What does it take to get a ship ready to go on expedition out into the Atlantic? Well quite a lot of what we call “mobilisation” has to go on. On this trip we will be using a video drop frame system. This is a frame that is loaded with camera, lights and other sensors that is towed via a very long cable from the ship, so that the cameras are just above the seabed enabling us to get good video footage of the animals that live there. From our side of things at Plymouth we had to get our video frame and all our equipment from Plymouth in the UK to Porto in Portugal. This meant packing it all up on a pallet days in advance, watching it leave Plymouth, and hoping to goodness that it arrived in Porto in time to board the ship.
When the equipment arrived it had to be craned onto the ship so we could then start unpacking it and rigging it all up for testing.
Re-building the video frame takes quite some time. Not only do we have to bolt all the equipment on to the frame but also the the fins which, granted make it look like a shark, but are actually there for a good reason, to help with the hydrodynamics and flying the frame above the seabed.
Our frame has an HD video camera, a standard definition video camera, a probe to measure conductivity, temperature and depth of the water (CTD), an altimeter (so we know how far off the seabed we are), and an ultra-short base-line (USBL) system that tells us where the camera frame is on the seabed. Once the camera frame was built we needed to test it to make sure it was well balanced and all the equipment was working properly. After some minor adjustments it seemed to be fine and working well.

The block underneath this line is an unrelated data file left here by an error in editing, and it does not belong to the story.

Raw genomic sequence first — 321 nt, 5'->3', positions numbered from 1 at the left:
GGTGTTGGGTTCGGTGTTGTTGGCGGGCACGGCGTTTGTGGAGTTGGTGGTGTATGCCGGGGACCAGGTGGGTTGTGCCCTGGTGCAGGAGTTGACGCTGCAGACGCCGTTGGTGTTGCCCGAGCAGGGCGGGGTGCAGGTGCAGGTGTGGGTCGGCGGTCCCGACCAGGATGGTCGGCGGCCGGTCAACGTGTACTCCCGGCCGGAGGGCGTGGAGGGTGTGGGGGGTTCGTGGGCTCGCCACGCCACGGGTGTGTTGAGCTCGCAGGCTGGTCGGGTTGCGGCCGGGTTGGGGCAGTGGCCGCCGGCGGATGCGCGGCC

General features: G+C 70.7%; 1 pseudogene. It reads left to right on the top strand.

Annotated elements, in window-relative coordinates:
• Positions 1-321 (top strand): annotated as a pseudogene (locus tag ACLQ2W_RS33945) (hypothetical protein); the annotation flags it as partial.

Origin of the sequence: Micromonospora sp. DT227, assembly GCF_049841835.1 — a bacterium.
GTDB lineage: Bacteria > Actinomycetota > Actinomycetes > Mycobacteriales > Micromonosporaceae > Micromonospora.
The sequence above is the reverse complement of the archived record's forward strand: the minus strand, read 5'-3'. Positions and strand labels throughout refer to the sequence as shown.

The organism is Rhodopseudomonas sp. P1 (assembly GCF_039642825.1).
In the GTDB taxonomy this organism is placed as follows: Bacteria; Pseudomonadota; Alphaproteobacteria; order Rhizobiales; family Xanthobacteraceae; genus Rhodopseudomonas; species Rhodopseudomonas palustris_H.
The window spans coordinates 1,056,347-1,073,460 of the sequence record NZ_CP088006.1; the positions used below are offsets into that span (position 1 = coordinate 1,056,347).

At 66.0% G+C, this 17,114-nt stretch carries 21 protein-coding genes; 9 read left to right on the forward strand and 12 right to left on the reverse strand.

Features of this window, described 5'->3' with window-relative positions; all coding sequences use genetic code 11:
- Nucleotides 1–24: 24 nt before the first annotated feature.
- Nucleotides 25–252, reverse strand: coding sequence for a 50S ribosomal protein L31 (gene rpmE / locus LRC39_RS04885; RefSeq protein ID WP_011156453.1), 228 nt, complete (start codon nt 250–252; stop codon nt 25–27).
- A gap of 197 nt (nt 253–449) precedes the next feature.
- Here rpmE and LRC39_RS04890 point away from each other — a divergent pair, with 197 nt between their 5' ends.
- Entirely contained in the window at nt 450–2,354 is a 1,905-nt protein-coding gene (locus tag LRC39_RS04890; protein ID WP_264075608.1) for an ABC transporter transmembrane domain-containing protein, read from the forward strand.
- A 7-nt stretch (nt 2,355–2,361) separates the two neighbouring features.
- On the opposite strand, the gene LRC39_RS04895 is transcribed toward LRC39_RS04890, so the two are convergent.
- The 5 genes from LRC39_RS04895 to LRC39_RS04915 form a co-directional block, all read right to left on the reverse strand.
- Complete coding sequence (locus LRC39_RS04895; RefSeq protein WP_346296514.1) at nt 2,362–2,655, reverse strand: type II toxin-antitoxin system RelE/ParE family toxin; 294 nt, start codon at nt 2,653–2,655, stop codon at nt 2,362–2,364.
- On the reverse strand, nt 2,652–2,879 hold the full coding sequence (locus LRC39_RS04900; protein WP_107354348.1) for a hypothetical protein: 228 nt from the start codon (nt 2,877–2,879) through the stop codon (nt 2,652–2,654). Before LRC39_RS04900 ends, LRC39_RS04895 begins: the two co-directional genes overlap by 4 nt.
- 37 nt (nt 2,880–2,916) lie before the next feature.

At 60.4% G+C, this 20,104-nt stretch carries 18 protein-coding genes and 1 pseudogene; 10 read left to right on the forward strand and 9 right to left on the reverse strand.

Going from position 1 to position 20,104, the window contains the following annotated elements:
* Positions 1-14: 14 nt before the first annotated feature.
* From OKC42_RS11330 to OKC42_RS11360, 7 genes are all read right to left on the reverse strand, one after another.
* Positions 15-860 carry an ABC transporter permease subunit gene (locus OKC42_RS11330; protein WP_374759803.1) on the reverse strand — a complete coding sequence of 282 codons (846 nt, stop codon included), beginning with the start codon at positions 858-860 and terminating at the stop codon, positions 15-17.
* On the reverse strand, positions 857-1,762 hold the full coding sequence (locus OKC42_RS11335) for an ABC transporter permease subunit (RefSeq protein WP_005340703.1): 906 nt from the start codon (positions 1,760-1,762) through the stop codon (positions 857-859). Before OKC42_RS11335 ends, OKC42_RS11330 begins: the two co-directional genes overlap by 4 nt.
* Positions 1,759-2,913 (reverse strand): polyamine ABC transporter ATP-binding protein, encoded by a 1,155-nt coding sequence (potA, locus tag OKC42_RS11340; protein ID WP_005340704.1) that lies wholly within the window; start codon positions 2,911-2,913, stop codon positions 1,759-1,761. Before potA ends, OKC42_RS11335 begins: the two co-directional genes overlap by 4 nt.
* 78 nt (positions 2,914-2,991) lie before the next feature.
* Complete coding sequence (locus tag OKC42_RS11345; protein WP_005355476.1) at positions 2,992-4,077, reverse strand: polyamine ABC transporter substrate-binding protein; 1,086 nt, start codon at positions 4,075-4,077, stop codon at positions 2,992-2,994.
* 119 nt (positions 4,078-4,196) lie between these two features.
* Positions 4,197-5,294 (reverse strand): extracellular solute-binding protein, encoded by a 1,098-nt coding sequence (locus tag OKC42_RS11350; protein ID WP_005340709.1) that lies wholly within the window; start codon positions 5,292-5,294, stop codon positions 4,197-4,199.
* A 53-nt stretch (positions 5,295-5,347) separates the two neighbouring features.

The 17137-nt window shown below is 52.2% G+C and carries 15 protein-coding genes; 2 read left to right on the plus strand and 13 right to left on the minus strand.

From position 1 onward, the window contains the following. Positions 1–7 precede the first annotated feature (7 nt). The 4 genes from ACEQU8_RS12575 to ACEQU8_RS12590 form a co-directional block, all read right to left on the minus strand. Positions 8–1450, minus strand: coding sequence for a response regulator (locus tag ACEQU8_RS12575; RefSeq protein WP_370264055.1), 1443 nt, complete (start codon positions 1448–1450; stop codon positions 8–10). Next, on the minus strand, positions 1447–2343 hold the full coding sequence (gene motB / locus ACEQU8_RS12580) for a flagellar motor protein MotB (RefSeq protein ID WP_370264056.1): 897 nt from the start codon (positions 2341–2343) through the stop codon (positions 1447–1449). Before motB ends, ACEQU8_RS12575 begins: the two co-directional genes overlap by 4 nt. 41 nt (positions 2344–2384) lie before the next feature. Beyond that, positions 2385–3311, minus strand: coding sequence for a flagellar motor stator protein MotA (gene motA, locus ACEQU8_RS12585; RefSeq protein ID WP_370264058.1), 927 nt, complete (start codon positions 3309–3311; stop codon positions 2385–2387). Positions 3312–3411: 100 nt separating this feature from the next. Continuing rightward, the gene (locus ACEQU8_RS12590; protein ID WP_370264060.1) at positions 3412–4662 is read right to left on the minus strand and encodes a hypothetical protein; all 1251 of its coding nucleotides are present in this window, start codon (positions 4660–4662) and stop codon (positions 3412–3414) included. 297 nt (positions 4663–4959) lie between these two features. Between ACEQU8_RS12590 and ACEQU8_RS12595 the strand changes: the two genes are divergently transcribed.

Our friends at BGS also had to get their equipment ready, and I will let Heather Stewart from BGS explain how that went.
So, I write to you now we have time to draw breath after a hectic few days! After a frustrating start in Porto waiting on the two 20ft BGS containers to be delivered (they were in the port…somewhere! Just took the agent time to locate them), we had a packed schedule to get the vibrocorer unloaded and built before lifting the built vibrocorer, core bench and the single 20ft BGS container onto the R/V Belgica.
What is a vibrocorer I hear some of you say? A vibrocorer is basically a method of taking a core of sediment from the seabed. It has a core barrel with a cutting shoe on the bottom and a heavy weight on top. In addition to the heavy weight you have two motors that work together to produce a ‘vigorous’ up and down, vibration which shakes the core barrel into the ground. The core barrel has a core liner and a core catcher inside which will collect and retain the sample for the scientists waiting on board the vessel.
We managed to get this completed by Thursday evening and had a packed Friday morning finalising the vibrocorer set-up, carrying out a test launch and recovery and strapping everything down ready for sailing at 2pm.
For those of you who would like some more information on our vibrocorer….
The British Geological Survey have brought on this campaign an orange, battery operated, 3m vibrocoring system. Using a battery system, autonomous technology, means we do not need to use an umbilical power cable from the vessel, we can just use the vessel’s lifting wire. This makes the system simpler to install on different vessels and we can go down to 6000m water depth!
We are currently transiting to the SW Approaches as the weather was too bad for us to operate in the Ferrol Canyon, our first area of interest. We should arrive in the SW Approaches early afternoon on Sunday, fingers crossed for calm seas! Needless to say we are all really excited about getting both the vibrocorer and the Plymouth University video frame in the water tomorrow! Wish us luck!